MANILA, Philippines - The Department of Energy (DOE) is offering 26 new areas for petroleum and coal exploration.
In a press conference yesterday, DOE officials announced the launch of the 5th Philippine Energy Contracting Round (PECR 5) on May 9.
PECR 5 will offer 11 new areas for petroleum exploration, with large concentration in Luzon, and 15 new and nominated areas for coal exploration, mostly located in Mindanao.
Energy Undersecretary Ramon Allan Oca, who is also chairman of the DOE Review and Evaluation Committee (REC), said they will be conducting international roadshows to encourage more energy players abroad to join the contracting round.
Thus, there will be roadshows in North America, Southeast Asia and Turkey.
Furthermore, the DOE will also conduct a series of information, education and communication (IEC) campaigns in the host communities and areas near the exploration areas starting this month.
The IEC for petroleum will be in Palawan, Mindoro, Iloilo and Sulu, while the IEC for coal will be in Isabela, Albay, Cebu, Davao and Zamboanga.
Through this new round, the government is eyeing new investors to explore potential coal and petroleum fields around the country.
Earlier, Energy Secretary Carlos Jericho Petilla said the awarding of the contracts is targeted in June. However, there had been delays because the department had to verify areas that were up for bidding.
A regular activity conducted by the DOE, PECR 5 is a transparent and competitive system for awarding service contracts.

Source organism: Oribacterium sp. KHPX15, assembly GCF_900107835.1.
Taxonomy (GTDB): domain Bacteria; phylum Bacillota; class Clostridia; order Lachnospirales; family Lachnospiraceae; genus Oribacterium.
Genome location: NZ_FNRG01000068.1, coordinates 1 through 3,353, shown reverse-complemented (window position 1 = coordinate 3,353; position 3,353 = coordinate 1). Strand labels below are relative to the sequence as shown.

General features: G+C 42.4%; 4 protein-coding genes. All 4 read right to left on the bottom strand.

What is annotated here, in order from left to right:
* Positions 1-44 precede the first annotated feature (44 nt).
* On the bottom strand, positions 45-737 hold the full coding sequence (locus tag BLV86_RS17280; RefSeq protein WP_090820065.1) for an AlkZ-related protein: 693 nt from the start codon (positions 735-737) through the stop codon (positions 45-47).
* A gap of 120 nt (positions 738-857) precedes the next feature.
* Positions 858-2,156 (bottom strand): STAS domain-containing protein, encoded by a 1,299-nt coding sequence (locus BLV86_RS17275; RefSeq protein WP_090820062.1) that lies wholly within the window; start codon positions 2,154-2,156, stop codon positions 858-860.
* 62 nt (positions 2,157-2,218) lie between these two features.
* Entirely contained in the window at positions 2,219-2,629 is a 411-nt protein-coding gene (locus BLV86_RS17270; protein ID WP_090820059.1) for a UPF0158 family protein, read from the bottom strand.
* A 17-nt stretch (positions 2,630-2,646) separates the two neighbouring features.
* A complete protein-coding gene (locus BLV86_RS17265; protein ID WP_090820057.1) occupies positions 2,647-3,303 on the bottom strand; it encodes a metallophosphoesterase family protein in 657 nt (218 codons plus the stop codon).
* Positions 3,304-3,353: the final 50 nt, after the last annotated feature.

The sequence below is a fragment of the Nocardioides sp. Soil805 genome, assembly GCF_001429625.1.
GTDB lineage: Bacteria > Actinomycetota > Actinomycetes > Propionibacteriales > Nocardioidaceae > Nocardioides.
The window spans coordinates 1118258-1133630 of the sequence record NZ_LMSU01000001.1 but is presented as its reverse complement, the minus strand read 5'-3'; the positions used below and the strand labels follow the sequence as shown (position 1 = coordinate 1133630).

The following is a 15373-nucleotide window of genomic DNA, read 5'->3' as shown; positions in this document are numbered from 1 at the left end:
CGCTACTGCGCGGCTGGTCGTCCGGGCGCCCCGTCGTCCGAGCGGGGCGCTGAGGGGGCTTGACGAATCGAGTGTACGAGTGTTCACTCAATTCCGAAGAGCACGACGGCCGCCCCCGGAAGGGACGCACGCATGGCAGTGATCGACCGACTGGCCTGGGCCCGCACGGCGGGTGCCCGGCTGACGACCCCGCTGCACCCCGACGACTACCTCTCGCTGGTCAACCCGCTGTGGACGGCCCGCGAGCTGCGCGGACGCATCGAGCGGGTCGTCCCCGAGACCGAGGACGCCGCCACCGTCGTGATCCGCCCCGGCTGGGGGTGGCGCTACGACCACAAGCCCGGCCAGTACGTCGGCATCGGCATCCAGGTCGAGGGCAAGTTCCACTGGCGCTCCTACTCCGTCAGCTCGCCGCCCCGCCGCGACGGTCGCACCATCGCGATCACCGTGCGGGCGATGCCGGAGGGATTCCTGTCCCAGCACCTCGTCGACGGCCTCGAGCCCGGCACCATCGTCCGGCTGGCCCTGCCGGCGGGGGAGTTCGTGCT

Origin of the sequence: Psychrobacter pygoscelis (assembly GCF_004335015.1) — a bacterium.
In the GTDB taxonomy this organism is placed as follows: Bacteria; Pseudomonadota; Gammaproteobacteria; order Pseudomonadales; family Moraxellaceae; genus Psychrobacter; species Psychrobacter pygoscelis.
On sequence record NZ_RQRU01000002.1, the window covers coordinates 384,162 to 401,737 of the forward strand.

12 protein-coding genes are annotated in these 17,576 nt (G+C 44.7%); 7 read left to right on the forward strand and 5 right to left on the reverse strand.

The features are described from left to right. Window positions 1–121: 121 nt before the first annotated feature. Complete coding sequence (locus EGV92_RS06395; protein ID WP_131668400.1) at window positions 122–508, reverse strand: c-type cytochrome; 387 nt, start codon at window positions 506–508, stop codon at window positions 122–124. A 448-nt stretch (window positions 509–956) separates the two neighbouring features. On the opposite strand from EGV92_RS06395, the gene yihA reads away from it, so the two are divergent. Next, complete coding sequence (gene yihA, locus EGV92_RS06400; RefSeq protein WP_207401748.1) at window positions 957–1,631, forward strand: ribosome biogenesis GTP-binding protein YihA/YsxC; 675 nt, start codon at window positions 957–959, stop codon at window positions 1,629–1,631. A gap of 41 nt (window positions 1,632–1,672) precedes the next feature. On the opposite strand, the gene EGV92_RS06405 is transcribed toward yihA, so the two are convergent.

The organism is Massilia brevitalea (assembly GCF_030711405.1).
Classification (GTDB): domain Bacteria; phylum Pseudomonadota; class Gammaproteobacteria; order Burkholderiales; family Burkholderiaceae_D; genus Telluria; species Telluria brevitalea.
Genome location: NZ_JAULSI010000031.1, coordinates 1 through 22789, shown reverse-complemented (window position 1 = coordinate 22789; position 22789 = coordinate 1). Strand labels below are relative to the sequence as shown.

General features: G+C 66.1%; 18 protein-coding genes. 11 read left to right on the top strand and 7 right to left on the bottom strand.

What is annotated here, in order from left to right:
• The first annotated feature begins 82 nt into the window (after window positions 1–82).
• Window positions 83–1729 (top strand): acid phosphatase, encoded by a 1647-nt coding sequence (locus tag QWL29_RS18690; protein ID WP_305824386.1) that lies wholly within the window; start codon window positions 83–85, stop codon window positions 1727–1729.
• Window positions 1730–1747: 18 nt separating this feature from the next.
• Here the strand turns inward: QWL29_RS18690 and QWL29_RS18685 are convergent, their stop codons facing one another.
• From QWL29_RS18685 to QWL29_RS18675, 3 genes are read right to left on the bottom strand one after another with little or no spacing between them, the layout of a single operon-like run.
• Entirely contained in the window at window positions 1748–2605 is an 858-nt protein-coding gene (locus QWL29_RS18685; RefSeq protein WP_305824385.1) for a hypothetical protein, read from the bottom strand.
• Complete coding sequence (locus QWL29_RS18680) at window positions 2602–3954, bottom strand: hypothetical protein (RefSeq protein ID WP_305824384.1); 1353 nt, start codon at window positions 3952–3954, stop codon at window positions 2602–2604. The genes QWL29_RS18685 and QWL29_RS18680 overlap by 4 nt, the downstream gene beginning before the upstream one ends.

The goal is to showcase the petroleum exploration opportunities in the country and to attract energy investors to develop the country’s indigenous oil and gas resources.
In 2011, the DOE launched its 4th PECR covering 15 blocks or an area of approximately 100,339 square kilometers (km).
The blocks have an average size of 6,700 square kms each, located mostly in the country’s frontier regions.
Investments in these service contracts are huge but the returns are attractive as well, depending on their respective petroleum potential.
Proponents have to embark on seismic studies, which may cost at least $5 million, and exploration well drilling activities amounting to up to $100 million per well.
More importantly, successful exploration could yield new sources of energy for the Philippines, which is still a heavy importer of oil and thus, dependent on movements in the global crude market.